Spotlight: Volunteers of America Meals on Wheels

How a hot meal and some smiling faces can mean the world to Colorado seniors

3-11-15 Blog_Clarence

This is Clarence. He is 101 years old and he is still living in his home because of Volunteers of America Meals-On-Wheels. After 15 years as a Meals-on-Wheels client, the food delivered to him by Volunteers of America Meals-on-Wheels is still making it possible for Clarence to stay in his home and do the things he loves, like picking apples from the tree in his backyard.

Meals-On-Wheels staff members Kathy and Brooke told me about Clarence when they sat down to give me the Meals-on-Wheels low-down. Every day Meals-on-Wheels delivers and serves about 3,500 meals, which are made in the Volunteers of America kitchen and designed by a Volunteers of America Dietician. Approximately 1,000 volunteers deliver meals, greeting seniors and taking the meals directly into their houses.

Clarence is like many other homebound seniors who simply can’t make the nutritious meals that they need. For too many Meals on Wheels clients, the food that is delivered to them is the only meal they will eat in a day.

Meals-on-Wheels depends on volunteers and if there weren’t volunteers to make those deliveries some seniors literally wouldn’t eat, Kathy told me. There is currently a waiting list of people who need meals delivered, however there are not enough volunteers to deliver those routes.

Getting that meal, which provides 1/3 of daily dietary needs, is so important to maintaining clients quality of life, however the boosts to their spirits may be just as important. Brooke described how the food stops mattering as much to clients as the friendship they build with the volunteers delivering the meals.

Brooke gave me a little glimpse of what Meals-on-Wheels volunteers are saying:

“I frequently hear “you make my day” as I am many times the only person they see all day.”

“One of the ladies I see every week has trouble getting to the door and when she comes, she always has a big smile and she asks me to take her meal to the table because she can’t carry it with her walker. I’ll often say, “I hope you enjoy your meal today.” Her response is, “I know I will. Do you know why I know? Because I didn’t have to cook it!” Then a big smile! What an encouragement it is to me to see these folks every week!”

“I have a client who’s 98 years old and a poet. She invited me in so that she could share one of her poems with me. It was quite good and helped me to understand that I don’t serve “clients”, I have an opportunity to spend a few minutes with friends each week”

After hearing more stories than I can fit in this post, it was clear that Volunteers of America Meals-on-Wheels is such an important program that so many seniors rely on and is a program that is 100% dependent on people being willing to volunteer.

There are several ways to support Volunteers of America Meals-on-Wheels:

  1. TAKE A ROUTE: Taking a delivery route and helping Volunteers of America shrink the waiting lists of seniors needing meals is the most hands on way you can help. If this is something you want to do, email Brooke the Volunteer Coordinator,
  2. DONATE: $30 provides a whole week of meals for a homebound senior. Any donation you make to Volunteers of America will help ensure Meals-On-Wheels keeps running.

Jumping into Volunteers of America Colorado Head First

BlogPhotoPreschoolers and construction sites might not seem to go well together but are both full of organized chaos and are what filled my first day on the job as the new PR and Marketing Specialist for Volunteers of America Colorado. As someone new to Colorado and new to Volunteers of America, I had no idea what to expect my first day.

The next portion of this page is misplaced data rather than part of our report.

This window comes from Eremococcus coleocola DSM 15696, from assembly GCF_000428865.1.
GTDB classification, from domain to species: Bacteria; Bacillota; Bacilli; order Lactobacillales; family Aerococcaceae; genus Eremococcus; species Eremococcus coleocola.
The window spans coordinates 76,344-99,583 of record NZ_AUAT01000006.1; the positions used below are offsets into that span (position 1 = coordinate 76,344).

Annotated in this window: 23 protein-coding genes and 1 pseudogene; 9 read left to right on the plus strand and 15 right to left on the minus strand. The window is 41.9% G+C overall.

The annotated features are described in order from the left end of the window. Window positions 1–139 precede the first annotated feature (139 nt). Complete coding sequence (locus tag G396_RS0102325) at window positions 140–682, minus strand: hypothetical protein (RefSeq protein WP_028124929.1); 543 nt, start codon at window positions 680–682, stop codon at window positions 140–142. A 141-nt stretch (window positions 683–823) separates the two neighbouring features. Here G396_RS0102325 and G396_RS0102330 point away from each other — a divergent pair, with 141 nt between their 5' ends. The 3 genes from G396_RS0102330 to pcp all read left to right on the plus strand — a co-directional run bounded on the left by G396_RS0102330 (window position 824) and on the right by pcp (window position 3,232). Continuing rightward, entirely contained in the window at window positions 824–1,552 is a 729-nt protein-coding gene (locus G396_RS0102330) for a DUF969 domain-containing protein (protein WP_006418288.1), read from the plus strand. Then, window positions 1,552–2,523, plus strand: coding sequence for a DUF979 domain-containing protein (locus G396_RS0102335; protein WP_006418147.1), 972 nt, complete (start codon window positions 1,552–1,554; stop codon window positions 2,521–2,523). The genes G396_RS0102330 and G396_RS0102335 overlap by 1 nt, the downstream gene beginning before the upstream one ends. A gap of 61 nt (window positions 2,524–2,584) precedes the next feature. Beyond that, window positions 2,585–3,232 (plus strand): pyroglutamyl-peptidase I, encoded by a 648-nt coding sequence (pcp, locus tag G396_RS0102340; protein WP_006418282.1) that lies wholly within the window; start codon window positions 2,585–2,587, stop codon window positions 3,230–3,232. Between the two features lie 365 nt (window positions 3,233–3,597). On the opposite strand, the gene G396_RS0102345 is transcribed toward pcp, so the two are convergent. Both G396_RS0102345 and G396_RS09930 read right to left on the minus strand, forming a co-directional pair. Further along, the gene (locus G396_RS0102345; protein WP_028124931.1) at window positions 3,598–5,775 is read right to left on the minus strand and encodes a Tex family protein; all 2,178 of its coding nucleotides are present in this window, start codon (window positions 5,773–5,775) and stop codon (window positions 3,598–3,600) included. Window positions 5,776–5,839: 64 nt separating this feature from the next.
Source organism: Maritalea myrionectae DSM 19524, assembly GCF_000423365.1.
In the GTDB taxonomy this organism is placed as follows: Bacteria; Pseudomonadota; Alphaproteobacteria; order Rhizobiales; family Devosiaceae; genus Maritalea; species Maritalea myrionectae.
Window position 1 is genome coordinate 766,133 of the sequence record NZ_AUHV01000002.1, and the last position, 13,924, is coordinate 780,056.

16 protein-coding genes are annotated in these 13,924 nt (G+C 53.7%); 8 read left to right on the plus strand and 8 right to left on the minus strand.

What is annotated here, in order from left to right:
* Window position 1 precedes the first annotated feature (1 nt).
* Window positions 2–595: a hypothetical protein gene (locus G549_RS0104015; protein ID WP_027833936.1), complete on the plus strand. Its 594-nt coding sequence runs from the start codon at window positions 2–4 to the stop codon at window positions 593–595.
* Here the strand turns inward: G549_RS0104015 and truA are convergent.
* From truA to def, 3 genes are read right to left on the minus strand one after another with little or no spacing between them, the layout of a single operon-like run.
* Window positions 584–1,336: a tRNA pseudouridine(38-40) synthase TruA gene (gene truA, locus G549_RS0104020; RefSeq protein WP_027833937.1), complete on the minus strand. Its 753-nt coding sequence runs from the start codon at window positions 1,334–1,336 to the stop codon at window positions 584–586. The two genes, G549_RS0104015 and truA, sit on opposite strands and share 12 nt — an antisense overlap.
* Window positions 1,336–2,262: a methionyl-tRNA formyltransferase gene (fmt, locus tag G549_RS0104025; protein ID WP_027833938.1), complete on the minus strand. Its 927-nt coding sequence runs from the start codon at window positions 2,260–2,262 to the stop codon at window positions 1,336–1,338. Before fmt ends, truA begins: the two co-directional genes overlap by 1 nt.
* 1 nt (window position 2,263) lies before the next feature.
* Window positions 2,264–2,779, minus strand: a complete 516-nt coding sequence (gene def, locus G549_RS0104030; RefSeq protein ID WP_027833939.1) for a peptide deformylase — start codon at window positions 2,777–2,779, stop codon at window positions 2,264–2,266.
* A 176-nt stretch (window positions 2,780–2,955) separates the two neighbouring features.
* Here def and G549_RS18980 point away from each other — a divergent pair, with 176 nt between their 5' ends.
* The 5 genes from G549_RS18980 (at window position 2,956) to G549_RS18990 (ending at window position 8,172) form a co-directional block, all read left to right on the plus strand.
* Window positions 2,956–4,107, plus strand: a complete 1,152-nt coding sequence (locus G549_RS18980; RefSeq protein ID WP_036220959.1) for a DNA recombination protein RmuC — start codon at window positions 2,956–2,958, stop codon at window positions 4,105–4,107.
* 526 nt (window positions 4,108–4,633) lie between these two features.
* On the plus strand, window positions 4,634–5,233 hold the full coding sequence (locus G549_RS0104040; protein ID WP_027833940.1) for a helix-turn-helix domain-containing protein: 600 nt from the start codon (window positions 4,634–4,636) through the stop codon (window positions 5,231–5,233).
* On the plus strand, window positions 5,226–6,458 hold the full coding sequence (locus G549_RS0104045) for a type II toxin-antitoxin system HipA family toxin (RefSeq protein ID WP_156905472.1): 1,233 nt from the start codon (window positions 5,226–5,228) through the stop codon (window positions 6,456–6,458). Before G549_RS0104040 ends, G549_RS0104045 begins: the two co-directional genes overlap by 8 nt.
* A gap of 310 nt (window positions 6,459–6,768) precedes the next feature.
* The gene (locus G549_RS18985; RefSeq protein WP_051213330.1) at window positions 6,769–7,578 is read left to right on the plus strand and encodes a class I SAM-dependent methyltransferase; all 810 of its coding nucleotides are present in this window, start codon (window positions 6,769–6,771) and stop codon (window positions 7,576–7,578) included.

We started the day at Head Start, a program that gives low income or disadvantaged children, ages 3-5, the preparation they need to begin school. I watched as enthusiastic 3-year-olds dressed up in aprons and oven mitts, painted “abstract” watercolors and mixed together their own snacks to take home. The kids ran from play center to play center, all the while patient and caring teachers seamlessly transitioned from English to Spanish and gently reminded the students to wait their turn. Their school day ended with a warm lunch that filled the borrowed church gym with the smell of melted cheese and tomato soup.

Just down the road, exposed to the bitter cold, we visited a soon-to-be complete brick building full of just as much excitement as the preschool. This busy construction site is where Head Start will soon call their first permanent home. Some generous corporate donors, Volunteers of America staff and I strapped on hard hats and explore the new facility that will allow Head Start to reach even more kids and give the community a place to gather.

My first day on the job was anything but traditional however I am beginning to see how meeting the needs of the community, as Volunteers of America tirelessly does, will constantly look different. For instance, I met a senior volunteering at Head Start who values and benefits from her work as much as the preschoolers benefit from being a part of the program. Similarly, the wonderful corporate donors who toured with us were incredibly appreciative to help the community and wanted even more opportunities for their employees to be involved.

It is such a thrill to join the Development Team at Volunteers of America, have the opportunity to see every day the ways the organization is caring for the people of Colorado and watch as Volunteers of America inspires the community to pitch in. I most look forward to discovering all of the incredible stories happening because of Volunteers of America employees, donors, volunteers and friends in need.

Sarah Sadler
PR and Marketing Specialist
Voluteers of America Colorado